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Immediately starting intense therapy for newly diagnosed type 2s preserved their beta cell functioning for 3.5 years, according to a University of Texas Southwestern Medical Center study.
The researchers started with 67 patients who had never received medication specifically aimed at treating diabetes. The patients, all adults, averaged 45 years of age and were all members of non-white ethnic minorities. They had an average body mass index of 36 (obese) and an average A1C of 10.6%.
Of the initial group, 58 finished a three-month pre-study in which they received a combination insulin/metformin therapy. The pre-study doses of insulin and metformin were intended to ease the effects of glucotoxicity on the patients' beta cells and prepare them for the subsequent experiment. (Glucotoxicity occurs when high blood sugar levels damage the insulin-producing beta cells in the pancreas.)
At the end of the pre-study, the patients were divided into two groups: One continued receiving the insulin/metformin combination, while the second received a triple oral drug therapy that consisted of 1.25 mg of glyburide (a sulfonylurea) twice daily, 1,000 mg of metformin twice daily, and pioglitazone (brand name Actos).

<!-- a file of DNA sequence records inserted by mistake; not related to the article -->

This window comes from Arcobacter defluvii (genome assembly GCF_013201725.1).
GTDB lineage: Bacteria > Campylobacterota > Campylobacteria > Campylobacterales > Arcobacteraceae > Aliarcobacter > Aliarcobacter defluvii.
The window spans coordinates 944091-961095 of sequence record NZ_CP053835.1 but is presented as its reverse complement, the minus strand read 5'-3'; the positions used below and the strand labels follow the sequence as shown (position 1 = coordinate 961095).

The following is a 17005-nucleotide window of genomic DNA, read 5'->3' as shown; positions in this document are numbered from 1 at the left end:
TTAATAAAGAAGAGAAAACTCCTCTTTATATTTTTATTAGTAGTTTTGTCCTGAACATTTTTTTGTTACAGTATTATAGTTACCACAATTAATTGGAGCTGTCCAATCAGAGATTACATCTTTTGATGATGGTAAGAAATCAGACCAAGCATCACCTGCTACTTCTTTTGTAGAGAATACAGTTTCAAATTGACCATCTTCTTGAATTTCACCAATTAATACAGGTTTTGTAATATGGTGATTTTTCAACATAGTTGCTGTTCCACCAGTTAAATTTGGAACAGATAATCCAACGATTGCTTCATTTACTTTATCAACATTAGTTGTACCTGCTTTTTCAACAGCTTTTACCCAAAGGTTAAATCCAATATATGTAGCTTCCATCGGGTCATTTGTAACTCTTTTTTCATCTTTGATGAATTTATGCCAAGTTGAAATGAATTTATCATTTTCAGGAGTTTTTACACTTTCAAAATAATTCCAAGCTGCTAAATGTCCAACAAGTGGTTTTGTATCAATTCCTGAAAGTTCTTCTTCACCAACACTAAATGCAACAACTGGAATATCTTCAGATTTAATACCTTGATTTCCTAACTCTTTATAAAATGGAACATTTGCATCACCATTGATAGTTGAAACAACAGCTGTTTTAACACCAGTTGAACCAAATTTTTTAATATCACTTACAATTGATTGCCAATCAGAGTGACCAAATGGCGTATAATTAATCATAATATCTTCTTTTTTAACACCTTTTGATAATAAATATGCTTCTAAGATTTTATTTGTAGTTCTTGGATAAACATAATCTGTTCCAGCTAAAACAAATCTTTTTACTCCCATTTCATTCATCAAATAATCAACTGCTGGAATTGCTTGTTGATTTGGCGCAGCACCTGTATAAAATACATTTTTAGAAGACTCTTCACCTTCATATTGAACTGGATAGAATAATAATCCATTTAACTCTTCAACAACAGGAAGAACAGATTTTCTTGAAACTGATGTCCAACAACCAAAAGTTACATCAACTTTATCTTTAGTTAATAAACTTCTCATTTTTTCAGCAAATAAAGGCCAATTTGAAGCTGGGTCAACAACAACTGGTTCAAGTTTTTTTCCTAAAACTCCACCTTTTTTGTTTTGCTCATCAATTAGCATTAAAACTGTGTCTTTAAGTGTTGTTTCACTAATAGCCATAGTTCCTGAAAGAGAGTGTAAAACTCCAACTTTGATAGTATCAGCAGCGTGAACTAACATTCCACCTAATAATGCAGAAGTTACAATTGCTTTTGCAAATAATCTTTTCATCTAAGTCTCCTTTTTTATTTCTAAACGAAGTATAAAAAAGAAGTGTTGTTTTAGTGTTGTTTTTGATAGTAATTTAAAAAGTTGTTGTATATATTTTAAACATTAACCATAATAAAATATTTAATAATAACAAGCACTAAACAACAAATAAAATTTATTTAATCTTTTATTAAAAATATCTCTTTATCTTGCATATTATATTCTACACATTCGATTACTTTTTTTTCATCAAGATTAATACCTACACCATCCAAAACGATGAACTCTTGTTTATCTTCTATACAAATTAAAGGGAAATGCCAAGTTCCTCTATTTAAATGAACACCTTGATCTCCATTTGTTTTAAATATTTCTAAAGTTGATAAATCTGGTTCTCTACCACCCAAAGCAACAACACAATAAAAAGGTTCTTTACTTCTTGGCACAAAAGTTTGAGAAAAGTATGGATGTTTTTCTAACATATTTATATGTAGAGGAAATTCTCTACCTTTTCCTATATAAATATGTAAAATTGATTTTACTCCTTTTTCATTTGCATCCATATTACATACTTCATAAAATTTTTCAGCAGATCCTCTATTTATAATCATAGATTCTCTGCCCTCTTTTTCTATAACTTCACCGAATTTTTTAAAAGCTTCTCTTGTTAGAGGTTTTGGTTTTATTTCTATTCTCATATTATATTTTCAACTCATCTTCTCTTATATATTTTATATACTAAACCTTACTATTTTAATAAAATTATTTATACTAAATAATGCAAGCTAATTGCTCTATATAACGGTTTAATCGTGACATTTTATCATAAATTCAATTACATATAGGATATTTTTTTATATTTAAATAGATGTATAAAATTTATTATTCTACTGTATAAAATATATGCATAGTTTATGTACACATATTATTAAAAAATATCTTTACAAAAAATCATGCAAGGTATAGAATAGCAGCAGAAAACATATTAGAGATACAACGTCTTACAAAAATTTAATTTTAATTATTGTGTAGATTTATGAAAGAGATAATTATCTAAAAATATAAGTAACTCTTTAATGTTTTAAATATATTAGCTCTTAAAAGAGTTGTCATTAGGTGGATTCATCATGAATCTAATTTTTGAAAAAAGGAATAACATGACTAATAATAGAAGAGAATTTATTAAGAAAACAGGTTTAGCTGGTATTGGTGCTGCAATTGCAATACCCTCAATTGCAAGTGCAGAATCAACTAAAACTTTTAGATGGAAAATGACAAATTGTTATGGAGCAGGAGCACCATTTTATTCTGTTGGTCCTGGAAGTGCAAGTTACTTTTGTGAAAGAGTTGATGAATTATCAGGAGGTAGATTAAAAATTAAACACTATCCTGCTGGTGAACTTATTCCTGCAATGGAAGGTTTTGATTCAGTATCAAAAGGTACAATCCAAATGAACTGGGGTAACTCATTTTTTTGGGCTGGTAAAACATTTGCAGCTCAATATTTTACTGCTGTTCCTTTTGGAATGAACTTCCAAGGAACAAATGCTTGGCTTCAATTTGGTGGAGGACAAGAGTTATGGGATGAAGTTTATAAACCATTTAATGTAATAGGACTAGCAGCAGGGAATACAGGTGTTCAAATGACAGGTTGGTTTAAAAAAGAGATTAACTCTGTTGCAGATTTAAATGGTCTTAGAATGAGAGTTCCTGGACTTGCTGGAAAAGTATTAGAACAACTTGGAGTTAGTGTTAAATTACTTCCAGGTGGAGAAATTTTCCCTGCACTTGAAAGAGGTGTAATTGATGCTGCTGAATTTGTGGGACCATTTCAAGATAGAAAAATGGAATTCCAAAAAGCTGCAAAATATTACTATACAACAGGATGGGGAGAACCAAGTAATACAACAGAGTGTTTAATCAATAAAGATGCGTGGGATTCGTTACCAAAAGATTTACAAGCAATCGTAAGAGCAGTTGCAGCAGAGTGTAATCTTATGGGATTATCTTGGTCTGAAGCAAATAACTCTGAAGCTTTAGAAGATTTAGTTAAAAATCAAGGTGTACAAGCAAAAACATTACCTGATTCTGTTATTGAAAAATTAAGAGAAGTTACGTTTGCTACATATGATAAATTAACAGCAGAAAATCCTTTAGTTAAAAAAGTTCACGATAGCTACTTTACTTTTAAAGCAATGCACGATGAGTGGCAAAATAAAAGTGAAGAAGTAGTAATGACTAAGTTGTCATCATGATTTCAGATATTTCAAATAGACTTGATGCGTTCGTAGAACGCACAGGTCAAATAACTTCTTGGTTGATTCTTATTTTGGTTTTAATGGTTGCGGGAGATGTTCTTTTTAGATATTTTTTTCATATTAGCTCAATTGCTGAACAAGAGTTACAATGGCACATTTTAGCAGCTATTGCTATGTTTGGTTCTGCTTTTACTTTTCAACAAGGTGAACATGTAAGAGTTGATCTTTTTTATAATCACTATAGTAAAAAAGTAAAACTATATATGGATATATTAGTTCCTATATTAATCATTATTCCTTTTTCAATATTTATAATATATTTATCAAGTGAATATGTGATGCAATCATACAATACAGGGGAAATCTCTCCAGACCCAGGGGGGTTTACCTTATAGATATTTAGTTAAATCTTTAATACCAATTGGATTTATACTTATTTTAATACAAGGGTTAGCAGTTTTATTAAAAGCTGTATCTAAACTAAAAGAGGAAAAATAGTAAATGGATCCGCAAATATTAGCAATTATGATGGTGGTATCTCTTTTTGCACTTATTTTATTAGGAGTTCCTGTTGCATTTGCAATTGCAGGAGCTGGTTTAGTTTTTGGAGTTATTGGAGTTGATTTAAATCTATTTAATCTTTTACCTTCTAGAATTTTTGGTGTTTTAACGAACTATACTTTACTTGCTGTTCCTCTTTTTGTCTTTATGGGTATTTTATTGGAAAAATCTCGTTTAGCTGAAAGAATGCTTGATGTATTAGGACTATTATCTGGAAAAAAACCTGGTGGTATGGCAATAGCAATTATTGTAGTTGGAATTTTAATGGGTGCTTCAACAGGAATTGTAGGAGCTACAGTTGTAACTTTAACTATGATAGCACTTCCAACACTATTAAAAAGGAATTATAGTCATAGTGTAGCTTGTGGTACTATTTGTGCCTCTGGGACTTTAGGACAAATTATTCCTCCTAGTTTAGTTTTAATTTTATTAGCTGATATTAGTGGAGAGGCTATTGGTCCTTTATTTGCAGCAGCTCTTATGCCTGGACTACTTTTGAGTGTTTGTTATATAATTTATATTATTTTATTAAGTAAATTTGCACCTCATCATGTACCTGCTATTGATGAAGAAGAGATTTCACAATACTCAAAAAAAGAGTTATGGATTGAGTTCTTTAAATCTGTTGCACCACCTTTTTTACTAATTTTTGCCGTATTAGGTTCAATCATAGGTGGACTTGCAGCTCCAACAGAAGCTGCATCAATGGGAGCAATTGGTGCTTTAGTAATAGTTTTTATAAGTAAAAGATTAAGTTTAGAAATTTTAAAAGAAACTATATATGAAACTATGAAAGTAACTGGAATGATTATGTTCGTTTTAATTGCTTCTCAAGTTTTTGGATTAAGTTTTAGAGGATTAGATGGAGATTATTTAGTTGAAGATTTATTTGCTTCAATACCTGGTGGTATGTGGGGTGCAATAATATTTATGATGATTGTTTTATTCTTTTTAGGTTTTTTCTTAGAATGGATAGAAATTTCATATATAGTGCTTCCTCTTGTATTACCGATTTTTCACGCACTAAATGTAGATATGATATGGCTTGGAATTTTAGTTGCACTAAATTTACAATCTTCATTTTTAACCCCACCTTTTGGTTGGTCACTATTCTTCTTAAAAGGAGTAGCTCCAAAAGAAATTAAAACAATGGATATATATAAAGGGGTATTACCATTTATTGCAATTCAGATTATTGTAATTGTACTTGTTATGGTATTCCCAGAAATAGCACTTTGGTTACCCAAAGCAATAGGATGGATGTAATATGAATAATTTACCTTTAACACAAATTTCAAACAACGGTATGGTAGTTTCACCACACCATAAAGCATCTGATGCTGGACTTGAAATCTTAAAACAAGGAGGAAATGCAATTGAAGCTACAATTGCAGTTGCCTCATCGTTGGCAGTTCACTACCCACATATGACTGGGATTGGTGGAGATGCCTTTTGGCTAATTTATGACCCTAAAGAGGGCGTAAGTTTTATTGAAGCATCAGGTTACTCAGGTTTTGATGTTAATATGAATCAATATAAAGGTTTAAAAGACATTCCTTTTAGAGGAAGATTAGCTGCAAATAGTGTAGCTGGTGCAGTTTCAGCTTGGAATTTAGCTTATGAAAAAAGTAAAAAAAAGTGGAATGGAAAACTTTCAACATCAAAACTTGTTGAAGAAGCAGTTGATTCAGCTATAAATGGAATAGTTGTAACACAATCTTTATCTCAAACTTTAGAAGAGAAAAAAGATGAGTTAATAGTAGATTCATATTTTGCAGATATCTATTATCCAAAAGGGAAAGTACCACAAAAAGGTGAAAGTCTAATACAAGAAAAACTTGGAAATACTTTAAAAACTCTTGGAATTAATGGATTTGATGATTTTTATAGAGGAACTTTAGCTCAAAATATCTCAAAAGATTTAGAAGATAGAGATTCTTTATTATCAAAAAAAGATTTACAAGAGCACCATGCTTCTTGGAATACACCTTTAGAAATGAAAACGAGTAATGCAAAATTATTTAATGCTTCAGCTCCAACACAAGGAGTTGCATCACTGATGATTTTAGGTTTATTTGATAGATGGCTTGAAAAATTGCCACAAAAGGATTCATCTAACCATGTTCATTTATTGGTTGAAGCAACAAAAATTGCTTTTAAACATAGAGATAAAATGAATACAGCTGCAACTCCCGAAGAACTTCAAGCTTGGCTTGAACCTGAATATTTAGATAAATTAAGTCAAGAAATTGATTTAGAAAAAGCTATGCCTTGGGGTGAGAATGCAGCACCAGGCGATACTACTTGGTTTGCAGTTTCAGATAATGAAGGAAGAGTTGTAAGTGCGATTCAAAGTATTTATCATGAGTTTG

Treatment success was defined as an A1C below 8%. By the end of the three-month pre-study, the patients' average A1C had dropped to 5.9%, and all participants were at or below the ADA-recommended target of 7%.
Researchers noted that the dramatic improvement in the patients' A1C levels over the three-month pre-study period was sustained through the study itself. In fact, their beta cells continued to function at a high level for an average of 3.5 years. Both the group receiving insulin-based therapy and the group receiving the triple oral therapy had the same results.
The Texas scientists, headed by Ildiko Lingvay, MD, assistant professor of internal medicine at University of Texas Southwestern Medical Center, concluded that medical practitioners should not wait for high A1C levels to justify intensive therapy, but should attempt to achieve glycemic normalization as soon as possible in newly diagnosed type 2 patients.
Dr. Lingvay said that she does not think that monotherapy is sufficient to affect the progression of the disease. She added that even the intensive therapy tested by her and her colleagues can only slow, not prevent, the eventual weakening and loss of beta cell function.